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WEDNESDAY, Feb. 18, 2015 (HealthDay News) -- Fear of discrimination is a major reason why about one-third of lesbian, gay, bisexual and transgender (LGBT) medical students stay "in the closet," new research finds.
The study included almost 1,000 LGBT respondents who answered an online survey. The survey was sent to every medical student in the United States and Canada during the 2009-2010 academic year. Thirty percent of those who said they were LGBT said they didn't reveal their sexual identity in medical school.
Fear of discrimination was the main reason why 40 percent of them said they kept their sexual identity secret. Other reasons cited included a lack of support from family or peers, social pressure and the belief that it was nobody's business, the Stanford University School of Medicine researchers found.
"Fear of discrimination was the most common theme, discrimination from peers, from your evaluators and faculty members, also from patients," study author Matthew Mansh, a fourth-year medical student, said in a university news release.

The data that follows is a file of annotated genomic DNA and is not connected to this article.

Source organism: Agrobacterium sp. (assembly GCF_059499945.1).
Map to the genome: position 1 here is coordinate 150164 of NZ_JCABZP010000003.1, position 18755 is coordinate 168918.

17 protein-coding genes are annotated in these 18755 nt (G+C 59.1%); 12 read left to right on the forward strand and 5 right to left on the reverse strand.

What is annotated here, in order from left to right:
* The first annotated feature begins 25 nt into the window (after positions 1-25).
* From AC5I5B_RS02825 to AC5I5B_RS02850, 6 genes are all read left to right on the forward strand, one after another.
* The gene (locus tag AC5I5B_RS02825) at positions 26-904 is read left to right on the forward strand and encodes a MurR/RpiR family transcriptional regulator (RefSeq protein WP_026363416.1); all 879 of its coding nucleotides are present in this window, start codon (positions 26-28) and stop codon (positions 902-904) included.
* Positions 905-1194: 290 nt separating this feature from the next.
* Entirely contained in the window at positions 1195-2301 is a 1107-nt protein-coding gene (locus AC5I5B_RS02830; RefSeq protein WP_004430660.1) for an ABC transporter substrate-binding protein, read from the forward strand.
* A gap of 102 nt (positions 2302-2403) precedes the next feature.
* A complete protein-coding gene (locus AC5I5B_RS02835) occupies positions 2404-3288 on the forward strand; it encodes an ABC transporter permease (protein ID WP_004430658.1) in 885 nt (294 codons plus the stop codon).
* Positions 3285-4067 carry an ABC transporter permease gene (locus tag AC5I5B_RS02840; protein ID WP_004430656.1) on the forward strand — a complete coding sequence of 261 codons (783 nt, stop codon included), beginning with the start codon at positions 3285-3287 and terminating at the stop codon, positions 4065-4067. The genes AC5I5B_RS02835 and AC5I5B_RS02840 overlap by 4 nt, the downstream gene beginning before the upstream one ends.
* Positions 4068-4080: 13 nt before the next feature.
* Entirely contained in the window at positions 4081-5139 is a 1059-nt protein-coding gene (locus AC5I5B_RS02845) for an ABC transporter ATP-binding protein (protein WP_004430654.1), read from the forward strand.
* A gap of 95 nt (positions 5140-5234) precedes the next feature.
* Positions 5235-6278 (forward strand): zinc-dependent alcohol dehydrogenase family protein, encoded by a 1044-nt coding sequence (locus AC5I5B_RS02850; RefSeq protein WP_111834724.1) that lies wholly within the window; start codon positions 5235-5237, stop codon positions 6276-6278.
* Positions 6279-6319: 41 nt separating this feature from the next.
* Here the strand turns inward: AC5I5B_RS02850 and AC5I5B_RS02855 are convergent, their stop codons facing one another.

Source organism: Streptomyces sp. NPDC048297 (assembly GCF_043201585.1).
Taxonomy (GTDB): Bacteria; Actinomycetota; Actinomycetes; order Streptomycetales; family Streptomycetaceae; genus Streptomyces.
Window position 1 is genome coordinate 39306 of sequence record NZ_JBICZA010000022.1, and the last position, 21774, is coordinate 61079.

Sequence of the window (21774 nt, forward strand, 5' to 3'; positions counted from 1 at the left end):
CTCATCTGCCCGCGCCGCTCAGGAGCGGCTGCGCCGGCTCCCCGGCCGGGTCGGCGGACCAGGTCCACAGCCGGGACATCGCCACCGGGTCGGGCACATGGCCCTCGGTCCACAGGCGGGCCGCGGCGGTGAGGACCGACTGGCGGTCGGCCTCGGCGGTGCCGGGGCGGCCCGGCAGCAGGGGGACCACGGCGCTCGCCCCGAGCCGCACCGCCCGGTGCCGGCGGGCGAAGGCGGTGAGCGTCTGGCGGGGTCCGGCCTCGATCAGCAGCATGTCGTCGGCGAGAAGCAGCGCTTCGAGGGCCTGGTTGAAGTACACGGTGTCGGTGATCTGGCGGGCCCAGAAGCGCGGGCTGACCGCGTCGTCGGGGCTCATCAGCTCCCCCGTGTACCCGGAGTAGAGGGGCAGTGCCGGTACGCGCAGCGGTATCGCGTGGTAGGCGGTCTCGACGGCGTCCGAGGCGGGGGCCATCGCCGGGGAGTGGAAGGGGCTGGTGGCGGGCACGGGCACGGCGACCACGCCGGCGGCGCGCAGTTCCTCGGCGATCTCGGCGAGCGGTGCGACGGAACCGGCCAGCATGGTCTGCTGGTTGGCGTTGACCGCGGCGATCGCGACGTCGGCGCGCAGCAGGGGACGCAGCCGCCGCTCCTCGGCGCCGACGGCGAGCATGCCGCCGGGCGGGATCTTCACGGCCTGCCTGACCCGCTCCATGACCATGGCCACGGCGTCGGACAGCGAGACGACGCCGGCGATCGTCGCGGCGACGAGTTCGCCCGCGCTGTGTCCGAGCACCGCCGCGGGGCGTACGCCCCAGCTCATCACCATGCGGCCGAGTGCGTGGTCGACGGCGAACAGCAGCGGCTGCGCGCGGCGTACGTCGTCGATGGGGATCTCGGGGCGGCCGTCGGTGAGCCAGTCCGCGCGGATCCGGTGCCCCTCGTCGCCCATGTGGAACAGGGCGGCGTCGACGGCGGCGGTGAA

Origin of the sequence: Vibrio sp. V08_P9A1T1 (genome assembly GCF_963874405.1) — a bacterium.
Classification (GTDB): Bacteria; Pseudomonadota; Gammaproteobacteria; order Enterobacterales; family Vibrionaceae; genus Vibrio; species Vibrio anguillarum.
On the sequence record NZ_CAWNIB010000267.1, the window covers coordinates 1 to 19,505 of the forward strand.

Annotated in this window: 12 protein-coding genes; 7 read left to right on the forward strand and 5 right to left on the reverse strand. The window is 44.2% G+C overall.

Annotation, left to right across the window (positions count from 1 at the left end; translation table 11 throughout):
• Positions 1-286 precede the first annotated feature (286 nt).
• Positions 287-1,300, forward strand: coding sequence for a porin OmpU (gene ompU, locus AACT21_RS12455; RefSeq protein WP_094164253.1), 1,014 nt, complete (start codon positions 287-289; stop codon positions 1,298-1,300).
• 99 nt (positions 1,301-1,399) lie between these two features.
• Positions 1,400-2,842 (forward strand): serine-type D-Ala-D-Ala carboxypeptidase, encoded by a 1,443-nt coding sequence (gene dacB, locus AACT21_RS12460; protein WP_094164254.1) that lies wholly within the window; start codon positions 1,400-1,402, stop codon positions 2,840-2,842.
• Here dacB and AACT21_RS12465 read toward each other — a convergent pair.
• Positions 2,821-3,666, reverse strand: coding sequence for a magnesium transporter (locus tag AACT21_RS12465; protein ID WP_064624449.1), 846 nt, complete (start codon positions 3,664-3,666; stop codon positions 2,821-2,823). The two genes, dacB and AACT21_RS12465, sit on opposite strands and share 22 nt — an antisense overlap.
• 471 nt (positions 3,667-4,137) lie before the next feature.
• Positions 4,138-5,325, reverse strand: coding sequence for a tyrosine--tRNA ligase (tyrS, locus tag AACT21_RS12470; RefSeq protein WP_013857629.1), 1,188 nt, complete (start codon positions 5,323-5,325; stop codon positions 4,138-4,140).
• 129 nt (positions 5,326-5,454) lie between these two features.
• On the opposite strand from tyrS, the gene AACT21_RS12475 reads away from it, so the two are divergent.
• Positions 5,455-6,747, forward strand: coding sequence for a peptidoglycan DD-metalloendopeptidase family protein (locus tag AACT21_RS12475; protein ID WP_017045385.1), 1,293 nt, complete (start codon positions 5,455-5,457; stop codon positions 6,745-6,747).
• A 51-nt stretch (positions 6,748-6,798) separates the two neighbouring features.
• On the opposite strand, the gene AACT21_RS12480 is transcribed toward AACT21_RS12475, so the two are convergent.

The researchers also found two-thirds of students who identified themselves as something other than male or female concealed their gender identity at medical school.
Mansh, who's been openly gay since he was 17, noted, "There were definitely times, more so during my clinical years, when I didn't go out of my way to let people know I was gay for reasons similar to some of the reasons the medical students in the survey gave."
"A lot of grading in medical school is very subjective. I have met physicians who make sexist or homophobic remarks, and it makes you not want to come out. You don't want your personal identity to affect your grade," he added.
The study was published online Feb. 18 in the journal Academic Medicine.
"There is still this huge percentage of medical students who are afraid of discrimination in medical school and how it could affect the rest of their careers," study co-author Dr. Mitchell Lunn, co-founder of the Stanford Lesbian, Gay, Bisexual & Transgender Medical Education Research Group, said in the news release.
"We are supposed to be a field that is accepting of people and one that takes care of people regardless of differences, and yet we can't even do that for people who are part of our own community," Lunn noted.
Doctors need to lead the way in encouraging more diversity and inclusion in medicine, the study authors suggested.
-- Robert Preidt
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SOURCE: Stanford University, news release, Feb. 18, 2015